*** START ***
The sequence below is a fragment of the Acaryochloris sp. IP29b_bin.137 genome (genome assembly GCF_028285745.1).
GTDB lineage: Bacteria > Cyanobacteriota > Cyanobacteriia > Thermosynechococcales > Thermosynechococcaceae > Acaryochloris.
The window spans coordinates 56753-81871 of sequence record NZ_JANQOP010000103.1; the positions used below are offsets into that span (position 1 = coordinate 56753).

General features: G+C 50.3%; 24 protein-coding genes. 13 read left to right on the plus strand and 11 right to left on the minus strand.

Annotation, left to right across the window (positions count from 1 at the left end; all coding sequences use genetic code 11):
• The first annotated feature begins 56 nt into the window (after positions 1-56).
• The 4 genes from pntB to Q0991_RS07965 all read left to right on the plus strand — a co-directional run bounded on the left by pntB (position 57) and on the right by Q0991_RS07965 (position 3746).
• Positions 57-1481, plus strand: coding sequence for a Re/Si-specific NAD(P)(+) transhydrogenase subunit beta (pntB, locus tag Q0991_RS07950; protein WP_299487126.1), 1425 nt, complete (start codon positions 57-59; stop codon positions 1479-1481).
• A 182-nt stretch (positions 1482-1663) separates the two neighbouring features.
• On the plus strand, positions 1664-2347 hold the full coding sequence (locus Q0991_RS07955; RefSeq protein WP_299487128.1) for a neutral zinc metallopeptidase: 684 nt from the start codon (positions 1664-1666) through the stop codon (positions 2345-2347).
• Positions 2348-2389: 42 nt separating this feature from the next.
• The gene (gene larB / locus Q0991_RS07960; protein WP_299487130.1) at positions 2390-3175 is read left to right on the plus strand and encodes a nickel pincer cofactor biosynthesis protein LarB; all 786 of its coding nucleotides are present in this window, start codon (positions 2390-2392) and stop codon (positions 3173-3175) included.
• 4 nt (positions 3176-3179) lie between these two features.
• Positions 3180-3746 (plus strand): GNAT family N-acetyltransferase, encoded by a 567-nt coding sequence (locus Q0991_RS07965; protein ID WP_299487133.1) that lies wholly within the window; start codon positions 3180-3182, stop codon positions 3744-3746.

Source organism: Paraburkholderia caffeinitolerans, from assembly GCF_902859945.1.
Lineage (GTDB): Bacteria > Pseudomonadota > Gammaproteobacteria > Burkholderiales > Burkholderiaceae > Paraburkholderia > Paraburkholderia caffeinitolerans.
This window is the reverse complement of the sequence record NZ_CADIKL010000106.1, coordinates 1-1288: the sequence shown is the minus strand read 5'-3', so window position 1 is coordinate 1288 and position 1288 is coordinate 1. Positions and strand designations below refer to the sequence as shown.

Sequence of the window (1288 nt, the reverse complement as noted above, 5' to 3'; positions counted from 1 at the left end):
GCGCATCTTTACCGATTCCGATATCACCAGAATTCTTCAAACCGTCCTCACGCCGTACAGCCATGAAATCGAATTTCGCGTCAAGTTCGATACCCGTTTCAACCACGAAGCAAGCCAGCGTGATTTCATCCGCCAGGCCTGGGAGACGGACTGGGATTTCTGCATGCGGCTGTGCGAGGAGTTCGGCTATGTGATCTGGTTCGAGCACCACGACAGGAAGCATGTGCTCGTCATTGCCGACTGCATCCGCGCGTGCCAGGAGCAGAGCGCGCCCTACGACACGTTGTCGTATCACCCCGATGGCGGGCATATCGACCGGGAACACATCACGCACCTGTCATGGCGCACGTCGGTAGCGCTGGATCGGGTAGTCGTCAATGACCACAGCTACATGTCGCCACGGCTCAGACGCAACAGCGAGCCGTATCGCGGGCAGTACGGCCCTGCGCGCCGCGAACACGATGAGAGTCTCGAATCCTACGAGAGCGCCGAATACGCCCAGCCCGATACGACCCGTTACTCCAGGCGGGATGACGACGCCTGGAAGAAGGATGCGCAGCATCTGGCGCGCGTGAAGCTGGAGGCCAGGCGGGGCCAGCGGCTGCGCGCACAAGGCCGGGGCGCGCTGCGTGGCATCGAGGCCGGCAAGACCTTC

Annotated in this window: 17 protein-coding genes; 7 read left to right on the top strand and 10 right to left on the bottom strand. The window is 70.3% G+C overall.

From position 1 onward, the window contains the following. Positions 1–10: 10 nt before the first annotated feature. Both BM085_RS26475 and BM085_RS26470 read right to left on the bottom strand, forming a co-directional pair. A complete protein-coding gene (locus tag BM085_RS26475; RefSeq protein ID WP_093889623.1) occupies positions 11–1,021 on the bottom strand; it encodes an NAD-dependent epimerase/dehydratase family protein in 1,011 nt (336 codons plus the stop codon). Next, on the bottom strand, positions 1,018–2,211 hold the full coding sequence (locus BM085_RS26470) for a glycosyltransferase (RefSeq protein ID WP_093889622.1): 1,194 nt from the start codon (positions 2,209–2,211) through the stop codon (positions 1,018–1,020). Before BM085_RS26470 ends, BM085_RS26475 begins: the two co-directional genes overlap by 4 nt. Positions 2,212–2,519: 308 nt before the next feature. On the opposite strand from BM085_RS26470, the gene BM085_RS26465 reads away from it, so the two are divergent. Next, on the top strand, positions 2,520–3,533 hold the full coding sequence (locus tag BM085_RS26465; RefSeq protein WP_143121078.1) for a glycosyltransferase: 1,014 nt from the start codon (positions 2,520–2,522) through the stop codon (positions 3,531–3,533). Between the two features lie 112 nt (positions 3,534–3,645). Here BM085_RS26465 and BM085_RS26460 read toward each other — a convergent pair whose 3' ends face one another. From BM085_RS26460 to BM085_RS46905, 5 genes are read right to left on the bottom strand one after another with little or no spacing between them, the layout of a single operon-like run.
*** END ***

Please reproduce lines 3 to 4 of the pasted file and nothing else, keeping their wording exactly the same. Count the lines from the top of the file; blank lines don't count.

The window spans coordinates 56753-81871 of sequence record NZ_JANQOP010000103.1; the positions used below are offsets into that span (position 1 = coordinate 56753).

General features: G+C 50.3%; 24 protein-coding genes. 13 read left to right on the plus strand and 11 right to left on the minus strand.